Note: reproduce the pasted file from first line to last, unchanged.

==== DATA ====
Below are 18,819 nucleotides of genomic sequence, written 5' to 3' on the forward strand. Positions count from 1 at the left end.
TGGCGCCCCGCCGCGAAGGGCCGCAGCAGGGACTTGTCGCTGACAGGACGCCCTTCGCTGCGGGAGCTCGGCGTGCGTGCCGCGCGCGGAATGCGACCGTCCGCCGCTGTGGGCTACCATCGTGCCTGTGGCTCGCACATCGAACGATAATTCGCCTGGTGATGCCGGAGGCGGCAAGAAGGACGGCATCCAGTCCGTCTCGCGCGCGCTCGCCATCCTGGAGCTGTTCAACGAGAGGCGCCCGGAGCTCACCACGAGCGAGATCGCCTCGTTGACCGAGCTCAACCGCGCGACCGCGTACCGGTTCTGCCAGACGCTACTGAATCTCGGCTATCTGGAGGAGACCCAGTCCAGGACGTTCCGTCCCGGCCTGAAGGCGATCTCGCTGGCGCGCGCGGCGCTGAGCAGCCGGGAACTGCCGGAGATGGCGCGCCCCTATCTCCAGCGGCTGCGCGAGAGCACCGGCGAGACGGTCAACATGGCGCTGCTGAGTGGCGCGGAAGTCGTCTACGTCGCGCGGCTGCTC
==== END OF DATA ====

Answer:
Below are 18,819 nucleotides of genomic sequence, written 5' to 3' on the forward strand. Positions count from 1 at the left end.
TGGCGCCCCGCCGCGAAGGGCCGCAGCAGGGACTTGTCGCTGACAGGACGCCCTTCGCTGCGGGAGCTCGGCGTGCGTGCCGCGCGCGGAATGCGACCGTCCGCCGCTGTGGGCTACCATCGTGCCTGTGGCTCGCACATCGAACGATAATTCGCCTGGTGATGCCGGAGGCGGCAAGAAGGACGGCATCCAGTCCGTCTCGCGCGCGCTCGCCATCCTGGAGCTGTTCAACGAGAGGCGCCCGGAGCTCACCACGAGCGAGATCGCCTCGTTGACCGAGCTCAACCGCGCGACCGCGTACCGGTTCTGCCAGACGCTACTGAATCTCGGCTATCTGGAGGAGACCCAGTCCAGGACGTTCCGTCCCGGCCTGAAGGCGATCTCGCTGGCGCGCGCGGCGCTGAGCAGCCGGGAACTGCCGGAGATGGCGCGCCCCTATCTCCAGCGGCTGCGCGAGAGCACCGGCGAGACGGTCAACATGGCGCTGCTGAGTGGCGCGGAAGTCGTCTACGTCGCGCGGCTGCTC